Click on the tab, above, titled “Calendar” to view all the events scheduled for September. It’s a busy month with fall programming starting up, and we hope you can be a part of some of our learning, study, and service opportunities. See you soon!
“Why not?” he replied. “They’re the only ones who can take it.”
Our gospel reading this Sunday (Matthew 16:21-28) is the story of Peter denying the fact that Jesus had to go to Jerusalem and suffer and die for God’s purpose, in him and for us, to be fulfilled (forgiveness of sin and new & eternal life for us). Like Peter we too want to deny the facts of suffering, and often we hear the question, “Why do good people have tosuffer?” Perhaps we should instead ask, “Is suffering a fact of faith or is faith a response to the fact of suffering?”
I’ve found this story about the founders of our Christian Creeds of Faith incredibly interesting:
At the Nicene Council (an important church meeting in the 4th century A.D. at which our Nicene Creed was written), of the 318 delegates attending, fewer than 12 had not lost an eye or lost a hand or did not limp on a leg lamed by torture for their Christian faith.
Suffering as fact of faith, or faith as fact of suffering?
This Sunday, August 21, we will be considering Peter’s confession of faith, a reading on spiritual gifts in the body of Christ, and a poem of steadfast love from the prophet Isaiah. All three of these readings are proclaiming truth for the moment, but also pointing to a time beyond the now.
On the outside looking in, some see the faith practices of Christianity (going to worship on Sunday, praying before meals, Sunday School attendance, service to neighbor and various moral convictions) as old-fashioned. Quaint. Historical, even. A nice vestige of a bygone era. But what if we lived our faith in such a way that we met, perhaps even welcomed, the uncertainties of the future with hope and confidence?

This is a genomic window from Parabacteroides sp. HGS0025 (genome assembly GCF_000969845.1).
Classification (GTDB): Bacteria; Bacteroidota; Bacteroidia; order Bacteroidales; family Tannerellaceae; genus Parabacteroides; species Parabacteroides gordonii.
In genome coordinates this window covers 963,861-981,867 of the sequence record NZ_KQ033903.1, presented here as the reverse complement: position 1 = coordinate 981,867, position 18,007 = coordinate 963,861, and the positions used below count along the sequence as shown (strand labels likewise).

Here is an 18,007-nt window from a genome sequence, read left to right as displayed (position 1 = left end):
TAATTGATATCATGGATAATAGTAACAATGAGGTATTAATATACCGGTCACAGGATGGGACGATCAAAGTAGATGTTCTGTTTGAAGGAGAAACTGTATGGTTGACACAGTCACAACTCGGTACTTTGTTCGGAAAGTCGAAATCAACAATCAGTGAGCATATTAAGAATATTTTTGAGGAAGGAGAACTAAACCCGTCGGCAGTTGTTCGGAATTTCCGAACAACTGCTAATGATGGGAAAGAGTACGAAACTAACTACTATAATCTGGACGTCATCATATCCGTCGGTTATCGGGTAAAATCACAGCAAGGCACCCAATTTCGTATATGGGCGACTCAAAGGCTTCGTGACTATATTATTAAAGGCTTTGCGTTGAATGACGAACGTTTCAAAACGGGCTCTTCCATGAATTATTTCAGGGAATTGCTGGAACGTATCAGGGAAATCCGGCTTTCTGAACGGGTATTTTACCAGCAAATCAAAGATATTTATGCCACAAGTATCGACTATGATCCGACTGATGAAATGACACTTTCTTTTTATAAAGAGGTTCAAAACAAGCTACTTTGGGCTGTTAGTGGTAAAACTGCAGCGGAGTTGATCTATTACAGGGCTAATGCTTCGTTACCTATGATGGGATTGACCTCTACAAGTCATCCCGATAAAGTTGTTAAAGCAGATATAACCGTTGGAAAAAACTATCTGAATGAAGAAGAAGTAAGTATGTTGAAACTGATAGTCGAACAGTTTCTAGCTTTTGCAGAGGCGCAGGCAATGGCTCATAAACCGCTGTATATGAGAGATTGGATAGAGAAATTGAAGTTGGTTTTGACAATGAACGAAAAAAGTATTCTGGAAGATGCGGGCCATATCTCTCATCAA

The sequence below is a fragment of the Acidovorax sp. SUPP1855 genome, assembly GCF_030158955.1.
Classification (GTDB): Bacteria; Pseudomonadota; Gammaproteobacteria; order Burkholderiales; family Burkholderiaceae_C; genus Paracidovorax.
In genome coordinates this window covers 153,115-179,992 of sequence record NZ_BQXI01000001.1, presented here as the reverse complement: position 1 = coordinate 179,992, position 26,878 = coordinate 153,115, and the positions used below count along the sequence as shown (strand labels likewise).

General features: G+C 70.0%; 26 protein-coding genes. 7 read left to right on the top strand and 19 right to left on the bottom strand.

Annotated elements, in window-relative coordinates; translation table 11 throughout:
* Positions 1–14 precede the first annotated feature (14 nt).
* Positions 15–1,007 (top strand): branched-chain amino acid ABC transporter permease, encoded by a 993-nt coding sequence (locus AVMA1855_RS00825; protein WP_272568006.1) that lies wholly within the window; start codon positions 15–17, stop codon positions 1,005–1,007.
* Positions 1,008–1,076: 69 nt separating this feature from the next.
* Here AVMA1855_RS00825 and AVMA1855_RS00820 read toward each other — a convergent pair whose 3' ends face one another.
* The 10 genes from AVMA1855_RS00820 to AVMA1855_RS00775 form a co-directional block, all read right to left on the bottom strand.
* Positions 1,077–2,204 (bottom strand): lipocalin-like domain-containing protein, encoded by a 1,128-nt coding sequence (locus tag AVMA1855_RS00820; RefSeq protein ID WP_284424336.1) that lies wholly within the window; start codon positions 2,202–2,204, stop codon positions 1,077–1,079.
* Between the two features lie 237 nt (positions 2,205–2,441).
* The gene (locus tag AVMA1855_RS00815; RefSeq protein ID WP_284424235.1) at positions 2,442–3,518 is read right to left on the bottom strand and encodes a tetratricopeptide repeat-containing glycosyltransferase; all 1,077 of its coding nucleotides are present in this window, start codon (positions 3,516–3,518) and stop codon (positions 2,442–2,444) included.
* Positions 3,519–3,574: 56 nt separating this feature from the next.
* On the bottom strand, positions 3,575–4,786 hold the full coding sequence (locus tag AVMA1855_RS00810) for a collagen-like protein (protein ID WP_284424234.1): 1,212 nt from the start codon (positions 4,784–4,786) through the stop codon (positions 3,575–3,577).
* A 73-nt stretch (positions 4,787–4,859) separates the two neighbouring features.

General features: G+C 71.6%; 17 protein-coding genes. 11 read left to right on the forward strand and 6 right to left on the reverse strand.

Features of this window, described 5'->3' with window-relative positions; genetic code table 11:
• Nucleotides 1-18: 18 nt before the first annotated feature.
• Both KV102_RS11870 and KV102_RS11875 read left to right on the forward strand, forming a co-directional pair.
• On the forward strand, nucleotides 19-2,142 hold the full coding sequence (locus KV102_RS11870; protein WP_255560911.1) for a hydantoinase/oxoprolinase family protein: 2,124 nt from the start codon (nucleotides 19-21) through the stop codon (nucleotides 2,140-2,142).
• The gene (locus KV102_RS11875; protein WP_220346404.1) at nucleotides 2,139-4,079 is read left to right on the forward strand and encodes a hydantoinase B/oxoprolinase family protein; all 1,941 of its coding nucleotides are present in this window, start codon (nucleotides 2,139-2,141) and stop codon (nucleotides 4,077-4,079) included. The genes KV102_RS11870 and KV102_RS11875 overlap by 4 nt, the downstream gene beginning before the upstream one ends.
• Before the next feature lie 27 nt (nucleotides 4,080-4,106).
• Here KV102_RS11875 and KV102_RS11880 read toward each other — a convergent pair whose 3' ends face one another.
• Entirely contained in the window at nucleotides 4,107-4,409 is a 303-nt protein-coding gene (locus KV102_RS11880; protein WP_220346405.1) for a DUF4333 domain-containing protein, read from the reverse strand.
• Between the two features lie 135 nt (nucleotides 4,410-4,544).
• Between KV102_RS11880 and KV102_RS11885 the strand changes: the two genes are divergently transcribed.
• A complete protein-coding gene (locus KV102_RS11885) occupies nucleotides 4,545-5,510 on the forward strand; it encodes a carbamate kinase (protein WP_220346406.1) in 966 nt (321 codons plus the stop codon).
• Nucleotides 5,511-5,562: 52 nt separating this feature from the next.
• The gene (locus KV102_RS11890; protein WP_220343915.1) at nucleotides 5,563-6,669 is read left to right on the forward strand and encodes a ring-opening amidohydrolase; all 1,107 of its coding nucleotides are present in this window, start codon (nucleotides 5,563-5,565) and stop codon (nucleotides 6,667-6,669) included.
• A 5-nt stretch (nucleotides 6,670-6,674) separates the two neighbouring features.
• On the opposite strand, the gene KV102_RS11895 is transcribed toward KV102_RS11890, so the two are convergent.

God of all times, your strong arm stretches from the past, into the present, and beyond us into the future. Because of your Son, we are looking forward to it. Amen.
First, we want to thank all of you loyal blog readers. It’s such a thrill to know that we are connecting near and far in this way. God is so good!
Secondly, the blog celebrated its 3rd birthday in July. Can you believe that? You know, it takes some creativity to keep a blog interesting and lively. We have done well with keeping the weekly posts going, maintaining links and keeping the tabs up to date…but we have not been so great at maintaining visual interest. We’ve made only minor changes to the layout for the past 36 months. Mostly, that’s good–complete website overhauls can be confusing. But sometimes it makes for a “blah” experience if you are a frequent visitor…and many of you are.
SO, to spice things up a little bit, we are introducing a little contest once a month called “Name That Header.” Once a month for the next year, the header* will change. Be the first to identify the photo by leaving a comment either here or on FB, and you will win a little prize! Pastorhh will notify you if you win. Simple. Fun. Good luck!
*the picture at the very top of the blog that contains the heading: First Lutheran of Blooming Prairie
In psychology, the term for this is Imposter Syndrome. Those who have find it impossible to internalize their own accomplishments. They dismiss their achievements as luck, timing, or the result of “fooling” others. At its worst, those afflicted by Imposter Syndrome believe themselves to be frauds. These feelings of inadequacy are especially prevalent among those in higher academic circles, particularly graduate students, men and women alike.
One controversy of the early church (there were several, just like today!) centered around the Jewish people and God’s relationship to them. Christ has come, some argued. What about the Jews who do not believe in him? Paul’s answer in Romans chapters 9-11 is a long and complex argument that we have been reading over the past few weeks. This Sunday, August 14, the argument boils down to one phrase, Romans 11:29: for the gifts and the calling of God are irrevocable.
I think there are many who feel some level of Imposter Syndrome feelings as Christians. Who am I to go to worship every Sunday? I don’t know enough to teach Sunday School. Don’t look to me as an example, youth group.
And yet, God has called us, and given us gifts. Do Imposter Syndrome feelings hold you back from serving and giving as you have been gifted and called? If so, how can we nail that to the cross, too?
Calling God, what you say and do and give to us will never be revoked–even (especially!) when we make mistakes. May we live into that Good News fully and deeply. Amen.
Is it a prayer that Peter prays while he’s sinking in the water?
Is it a wish?
A desperate plea?
Or maybe all of the above?
Lord God, in the throes of panic we cry out to you, trusting that you hear us. Will you stretch out your hand one more time? Amen.
Can you believe that August is here? Don’t get me started! Anyway, the church calendar is posted for you. Just click on the green tab, above, to view it. You may also print from your browser if you’d like. Enjoy these summer days.